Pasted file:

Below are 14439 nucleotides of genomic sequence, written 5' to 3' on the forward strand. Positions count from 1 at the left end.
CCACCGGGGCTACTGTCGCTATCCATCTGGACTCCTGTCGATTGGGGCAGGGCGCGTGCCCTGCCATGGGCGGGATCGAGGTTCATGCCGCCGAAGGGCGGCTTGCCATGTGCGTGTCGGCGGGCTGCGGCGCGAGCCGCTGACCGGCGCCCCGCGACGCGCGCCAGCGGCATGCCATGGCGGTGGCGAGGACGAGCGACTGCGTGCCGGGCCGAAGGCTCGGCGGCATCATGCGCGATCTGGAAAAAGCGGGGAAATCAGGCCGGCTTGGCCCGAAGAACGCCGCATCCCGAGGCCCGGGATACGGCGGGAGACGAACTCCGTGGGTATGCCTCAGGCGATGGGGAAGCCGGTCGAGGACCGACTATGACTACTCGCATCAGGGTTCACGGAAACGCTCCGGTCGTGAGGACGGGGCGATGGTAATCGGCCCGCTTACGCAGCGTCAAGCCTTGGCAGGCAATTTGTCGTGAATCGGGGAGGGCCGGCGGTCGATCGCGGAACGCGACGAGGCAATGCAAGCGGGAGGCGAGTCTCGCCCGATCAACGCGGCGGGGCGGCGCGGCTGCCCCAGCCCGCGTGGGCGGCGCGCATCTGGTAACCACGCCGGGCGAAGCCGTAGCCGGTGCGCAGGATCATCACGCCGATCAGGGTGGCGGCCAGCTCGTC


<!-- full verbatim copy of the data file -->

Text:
Below are 14439 nucleotides of genomic sequence, written 5' to 3' on the forward strand. Positions count from 1 at the left end.
CCACCGGGGCTACTGTCGCTATCCATCTGGACTCCTGTCGATTGGGGCAGGGCGCGTGCCCTGCCATGGGCGGGATCGAGGTTCATGCCGCCGAAGGGCGGCTTGCCATGTGCGTGTCGGCGGGCTGCGGCGCGAGCCGCTGACCGGCGCCCCGCGACGCGCGCCAGCGGCATGCCATGGCGGTGGCGAGGACGAGCGACTGCGTGCCGGGCCGAAGGCTCGGCGGCATCATGCGCGATCTGGAAAAAGCGGGGAAATCAGGCCGGCTTGGCCCGAAGAACGCCGCATCCCGAGGCCCGGGATACGGCGGGAGACGAACTCCGTGGGTATGCCTCAGGCGATGGGGAAGCCGGTCGAGGACCGACTATGACTACTCGCATCAGGGTTCACGGAAACGCTCCGGTCGTGAGGACGGGGCGATGGTAATCGGCCCGCTTACGCAGCGTCAAGCCTTGGCAGGCAATTTGTCGTGAATCGGGGAGGGCCGGCGGTCGATCGCGGAACGCGACGAGGCAATGCAAGCGGGAGGCGAGTCTCGCCCGATCAACGCGGCGGGGCGGCGCGGCTGCCCCAGCCCGCGTGGGCGGCGCGCATCTGGTAACCACGCCGGGCGAAGCCGTAGCCGGTGCGCAGGATCATCACGCCGATCAGGGTGGCGGCCAGCTCGTC